Critics: EPA Rule Would Limit Research To Protect Air, Public Health

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Critics: EPA Rule Would Limit Research To Protect Air, Public Health
Several scientific and medical organizations say the EPA's new transparency rule is just a ruse for further rolling back environmental rules.
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The Trump administration is drawing protests from scientists and public health advocates over proposed research rules that could limit studies for enacting new clean air and water rules.

The Environmental Protection Agency is advancing a proposal that would require scientists conducting research for federal environmental regulations to disclose all raw data, including confidential medical records. 

The EPA says its proposed rule, called Strengthening Transparency in Regulatory Science, is part of a renewed commitment to transparency and "the highest quality science."

But that assertion is getting backlash from groups including the Union of Concerned Scientists, the American Lung Association and the National Association of Pediatric Nurse Practitioners. They call the plan a ruse for further rolling back environmental rules.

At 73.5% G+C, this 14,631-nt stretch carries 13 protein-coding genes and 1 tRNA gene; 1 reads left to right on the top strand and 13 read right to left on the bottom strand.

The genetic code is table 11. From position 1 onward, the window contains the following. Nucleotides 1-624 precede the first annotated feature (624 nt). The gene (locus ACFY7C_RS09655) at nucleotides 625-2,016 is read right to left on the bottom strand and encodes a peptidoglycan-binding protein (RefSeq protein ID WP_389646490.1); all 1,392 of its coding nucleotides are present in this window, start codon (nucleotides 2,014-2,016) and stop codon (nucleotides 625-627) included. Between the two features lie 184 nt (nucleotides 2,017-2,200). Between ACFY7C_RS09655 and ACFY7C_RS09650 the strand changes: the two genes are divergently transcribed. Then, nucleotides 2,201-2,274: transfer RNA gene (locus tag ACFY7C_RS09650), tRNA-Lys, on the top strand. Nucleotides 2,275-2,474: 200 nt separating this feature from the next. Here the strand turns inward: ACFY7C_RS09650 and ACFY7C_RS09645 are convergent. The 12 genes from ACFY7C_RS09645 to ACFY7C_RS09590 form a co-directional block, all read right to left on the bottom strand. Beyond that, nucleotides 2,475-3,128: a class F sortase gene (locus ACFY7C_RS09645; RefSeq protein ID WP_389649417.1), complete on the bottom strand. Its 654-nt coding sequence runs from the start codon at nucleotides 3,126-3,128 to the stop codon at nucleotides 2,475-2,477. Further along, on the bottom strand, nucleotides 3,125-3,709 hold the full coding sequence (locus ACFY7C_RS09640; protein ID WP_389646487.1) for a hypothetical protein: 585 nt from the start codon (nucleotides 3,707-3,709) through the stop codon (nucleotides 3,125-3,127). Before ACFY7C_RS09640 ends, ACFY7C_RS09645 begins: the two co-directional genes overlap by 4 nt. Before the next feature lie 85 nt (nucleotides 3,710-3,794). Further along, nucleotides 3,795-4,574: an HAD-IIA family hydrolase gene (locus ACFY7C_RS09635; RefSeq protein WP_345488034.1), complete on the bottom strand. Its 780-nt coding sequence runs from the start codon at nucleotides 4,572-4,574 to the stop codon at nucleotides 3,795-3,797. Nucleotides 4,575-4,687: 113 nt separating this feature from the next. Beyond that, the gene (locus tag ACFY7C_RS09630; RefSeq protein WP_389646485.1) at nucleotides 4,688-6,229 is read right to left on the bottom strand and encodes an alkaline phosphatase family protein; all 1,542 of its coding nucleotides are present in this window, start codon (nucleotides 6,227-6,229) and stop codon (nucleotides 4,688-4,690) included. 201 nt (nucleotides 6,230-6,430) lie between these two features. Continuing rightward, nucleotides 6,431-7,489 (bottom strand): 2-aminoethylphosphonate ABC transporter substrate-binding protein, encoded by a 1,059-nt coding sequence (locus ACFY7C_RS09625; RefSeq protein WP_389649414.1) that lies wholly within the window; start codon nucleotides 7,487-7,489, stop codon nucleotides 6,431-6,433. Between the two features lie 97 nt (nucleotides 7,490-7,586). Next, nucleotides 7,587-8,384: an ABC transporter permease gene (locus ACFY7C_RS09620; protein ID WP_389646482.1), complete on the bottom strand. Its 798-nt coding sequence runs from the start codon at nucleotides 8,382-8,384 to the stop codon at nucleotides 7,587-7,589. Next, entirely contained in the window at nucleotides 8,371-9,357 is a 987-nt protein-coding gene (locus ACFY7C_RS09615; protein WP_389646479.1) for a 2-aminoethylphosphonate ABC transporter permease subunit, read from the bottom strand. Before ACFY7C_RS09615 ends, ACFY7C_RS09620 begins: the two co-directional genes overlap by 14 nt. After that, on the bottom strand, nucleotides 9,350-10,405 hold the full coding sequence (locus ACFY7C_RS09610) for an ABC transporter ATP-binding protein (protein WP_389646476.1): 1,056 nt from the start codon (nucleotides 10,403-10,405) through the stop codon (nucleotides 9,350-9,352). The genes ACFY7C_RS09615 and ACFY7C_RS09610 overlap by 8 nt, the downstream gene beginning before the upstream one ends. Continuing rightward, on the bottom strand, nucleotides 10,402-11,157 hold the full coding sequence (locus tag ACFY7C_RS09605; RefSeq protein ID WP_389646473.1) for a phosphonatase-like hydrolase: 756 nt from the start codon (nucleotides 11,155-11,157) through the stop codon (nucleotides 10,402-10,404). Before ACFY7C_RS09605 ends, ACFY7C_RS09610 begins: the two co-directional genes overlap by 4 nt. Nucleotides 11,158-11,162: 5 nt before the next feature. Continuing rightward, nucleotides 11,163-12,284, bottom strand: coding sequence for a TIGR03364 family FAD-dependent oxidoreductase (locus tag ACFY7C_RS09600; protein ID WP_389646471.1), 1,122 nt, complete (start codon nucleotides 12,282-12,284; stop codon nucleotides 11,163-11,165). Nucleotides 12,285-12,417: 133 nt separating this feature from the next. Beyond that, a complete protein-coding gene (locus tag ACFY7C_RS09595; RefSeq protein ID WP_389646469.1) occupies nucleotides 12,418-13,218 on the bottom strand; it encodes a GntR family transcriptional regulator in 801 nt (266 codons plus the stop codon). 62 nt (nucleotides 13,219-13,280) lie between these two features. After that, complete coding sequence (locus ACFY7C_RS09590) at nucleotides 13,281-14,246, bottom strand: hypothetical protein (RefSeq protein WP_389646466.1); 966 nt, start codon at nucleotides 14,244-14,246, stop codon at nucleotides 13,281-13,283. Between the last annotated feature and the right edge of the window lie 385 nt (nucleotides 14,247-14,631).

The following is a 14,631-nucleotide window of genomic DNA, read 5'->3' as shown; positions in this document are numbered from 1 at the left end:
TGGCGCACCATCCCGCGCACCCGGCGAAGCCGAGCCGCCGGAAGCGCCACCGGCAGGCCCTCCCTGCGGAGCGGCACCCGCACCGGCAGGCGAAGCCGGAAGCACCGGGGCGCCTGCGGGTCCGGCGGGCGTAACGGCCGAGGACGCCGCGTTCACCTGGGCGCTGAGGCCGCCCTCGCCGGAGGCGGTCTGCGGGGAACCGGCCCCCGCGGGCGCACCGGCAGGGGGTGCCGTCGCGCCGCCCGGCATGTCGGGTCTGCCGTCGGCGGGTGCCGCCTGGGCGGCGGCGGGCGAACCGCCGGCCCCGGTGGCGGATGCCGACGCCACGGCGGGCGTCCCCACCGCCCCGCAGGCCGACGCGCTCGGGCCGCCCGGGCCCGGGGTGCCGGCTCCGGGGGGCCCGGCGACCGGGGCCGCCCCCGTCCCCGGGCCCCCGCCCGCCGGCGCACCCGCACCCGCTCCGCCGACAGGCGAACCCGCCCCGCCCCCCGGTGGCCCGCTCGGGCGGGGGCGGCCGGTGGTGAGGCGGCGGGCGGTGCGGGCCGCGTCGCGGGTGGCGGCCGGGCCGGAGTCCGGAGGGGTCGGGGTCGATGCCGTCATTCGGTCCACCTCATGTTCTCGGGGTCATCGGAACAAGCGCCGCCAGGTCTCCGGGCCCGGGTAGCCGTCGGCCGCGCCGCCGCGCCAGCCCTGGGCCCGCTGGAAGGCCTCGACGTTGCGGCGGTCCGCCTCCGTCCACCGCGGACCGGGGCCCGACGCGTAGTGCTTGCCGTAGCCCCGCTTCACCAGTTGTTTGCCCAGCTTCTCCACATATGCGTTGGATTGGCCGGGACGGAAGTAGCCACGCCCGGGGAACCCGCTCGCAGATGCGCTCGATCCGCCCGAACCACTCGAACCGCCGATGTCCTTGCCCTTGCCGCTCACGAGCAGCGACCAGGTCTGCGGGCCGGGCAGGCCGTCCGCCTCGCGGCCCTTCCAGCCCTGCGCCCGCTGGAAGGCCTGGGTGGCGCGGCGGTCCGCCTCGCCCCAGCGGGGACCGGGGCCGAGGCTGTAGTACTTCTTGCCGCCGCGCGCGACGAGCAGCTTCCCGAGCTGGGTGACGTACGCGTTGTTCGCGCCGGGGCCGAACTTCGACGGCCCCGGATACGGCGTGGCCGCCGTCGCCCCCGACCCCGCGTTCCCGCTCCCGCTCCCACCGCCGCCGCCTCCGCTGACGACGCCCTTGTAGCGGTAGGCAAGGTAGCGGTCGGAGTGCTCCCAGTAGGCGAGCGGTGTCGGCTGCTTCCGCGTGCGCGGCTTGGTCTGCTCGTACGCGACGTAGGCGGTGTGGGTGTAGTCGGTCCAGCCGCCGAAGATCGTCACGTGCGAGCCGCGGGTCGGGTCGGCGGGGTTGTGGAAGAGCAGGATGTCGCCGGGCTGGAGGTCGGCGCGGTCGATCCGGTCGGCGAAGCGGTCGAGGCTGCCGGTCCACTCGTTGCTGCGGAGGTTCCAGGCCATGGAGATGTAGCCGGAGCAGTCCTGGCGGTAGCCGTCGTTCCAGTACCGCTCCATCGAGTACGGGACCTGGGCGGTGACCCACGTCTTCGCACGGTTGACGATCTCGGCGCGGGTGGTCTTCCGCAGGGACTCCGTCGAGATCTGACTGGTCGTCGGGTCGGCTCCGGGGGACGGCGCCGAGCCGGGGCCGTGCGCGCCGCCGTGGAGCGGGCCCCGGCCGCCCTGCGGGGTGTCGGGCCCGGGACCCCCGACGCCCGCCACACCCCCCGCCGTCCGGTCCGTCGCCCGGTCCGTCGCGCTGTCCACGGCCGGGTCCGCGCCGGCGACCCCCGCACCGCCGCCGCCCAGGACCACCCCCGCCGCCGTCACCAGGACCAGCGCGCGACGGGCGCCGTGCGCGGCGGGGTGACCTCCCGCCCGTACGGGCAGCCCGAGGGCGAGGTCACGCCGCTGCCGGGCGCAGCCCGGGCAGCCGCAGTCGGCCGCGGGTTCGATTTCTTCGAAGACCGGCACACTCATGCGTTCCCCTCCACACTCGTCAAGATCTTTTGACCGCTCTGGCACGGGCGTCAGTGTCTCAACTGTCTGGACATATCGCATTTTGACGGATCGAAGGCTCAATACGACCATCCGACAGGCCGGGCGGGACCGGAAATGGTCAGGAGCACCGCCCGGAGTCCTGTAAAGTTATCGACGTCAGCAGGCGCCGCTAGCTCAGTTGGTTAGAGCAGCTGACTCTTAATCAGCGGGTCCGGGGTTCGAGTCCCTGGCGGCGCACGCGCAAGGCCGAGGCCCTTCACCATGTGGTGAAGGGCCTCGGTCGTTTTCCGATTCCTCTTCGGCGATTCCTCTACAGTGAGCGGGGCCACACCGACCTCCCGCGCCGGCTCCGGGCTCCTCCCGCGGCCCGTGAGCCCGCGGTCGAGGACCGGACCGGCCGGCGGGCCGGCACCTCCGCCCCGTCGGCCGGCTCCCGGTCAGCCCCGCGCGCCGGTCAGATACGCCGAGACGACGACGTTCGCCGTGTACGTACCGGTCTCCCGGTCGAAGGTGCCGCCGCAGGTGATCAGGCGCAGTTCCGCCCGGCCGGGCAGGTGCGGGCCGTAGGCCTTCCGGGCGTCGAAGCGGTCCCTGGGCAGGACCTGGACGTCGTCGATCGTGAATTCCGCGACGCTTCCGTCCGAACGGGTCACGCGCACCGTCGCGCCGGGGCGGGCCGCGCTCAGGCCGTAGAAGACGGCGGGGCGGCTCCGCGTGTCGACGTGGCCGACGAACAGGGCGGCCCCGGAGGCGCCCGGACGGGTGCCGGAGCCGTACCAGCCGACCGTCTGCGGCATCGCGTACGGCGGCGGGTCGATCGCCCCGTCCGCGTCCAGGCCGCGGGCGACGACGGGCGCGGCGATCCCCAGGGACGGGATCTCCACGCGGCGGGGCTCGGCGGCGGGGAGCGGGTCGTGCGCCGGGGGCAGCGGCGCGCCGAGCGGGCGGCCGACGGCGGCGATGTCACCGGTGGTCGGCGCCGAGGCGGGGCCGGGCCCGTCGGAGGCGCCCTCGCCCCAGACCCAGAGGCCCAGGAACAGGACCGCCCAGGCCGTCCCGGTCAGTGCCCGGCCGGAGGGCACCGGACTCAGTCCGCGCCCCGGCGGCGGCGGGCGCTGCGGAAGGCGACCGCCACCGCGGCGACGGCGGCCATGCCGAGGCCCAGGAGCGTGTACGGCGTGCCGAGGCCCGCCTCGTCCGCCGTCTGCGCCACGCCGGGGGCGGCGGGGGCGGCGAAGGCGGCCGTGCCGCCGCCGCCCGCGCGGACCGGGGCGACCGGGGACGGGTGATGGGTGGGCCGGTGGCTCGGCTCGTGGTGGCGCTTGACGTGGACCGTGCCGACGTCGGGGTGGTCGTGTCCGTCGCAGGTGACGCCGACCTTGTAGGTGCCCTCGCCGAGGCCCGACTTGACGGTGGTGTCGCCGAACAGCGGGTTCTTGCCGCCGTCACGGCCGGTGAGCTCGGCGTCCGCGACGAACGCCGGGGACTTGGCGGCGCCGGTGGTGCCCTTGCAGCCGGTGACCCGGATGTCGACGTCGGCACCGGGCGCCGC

They say the policy could bar important environmental research. The New York Times reports it could have possibly disallowed a 1993 Harvard University Study that linked air pollution to premature deaths. 

That study, a foundation for federal air pollution laws, tracked the heath of 22,000 people who shared private medical histories under confidentiality agreements.

EPA Administrator Andrew Wheeler says the agency wants access to such raw data to verify research. He said: "Good science is science that can be replicated and independently validated, science that can hold up to scrutiny. That is why we're moving forward to ensure that the science supporting agency decisions is transparent and available for evaluation." 

But the American Lung Association says the rule will limit research, which "means more dirty air and more premature deaths." And the pediatric nurses group claimed the policy would result in "weaker environmental and health protections."

The proposed rule is supported by industry groups, including the American Chemistry Council. It echoed Wheeler's comments, saying transparency and the ability to reproduce scientific research is critical to creating regulations.

According to a New York Times analysis, the Trump administration has to date rolled back more than 80 environmental rules. 

The actions have included revoking clean water rules for coal companies dumping debris into rivers, ending oil and gas company requirements to report methane emissions, and curbing rules for tracking exhaust pollution from cars and trucks.

Meanwhile, the Trump administration is facing legal challenges over its decision to revoke California's authority to set its own fuel efficiency standards.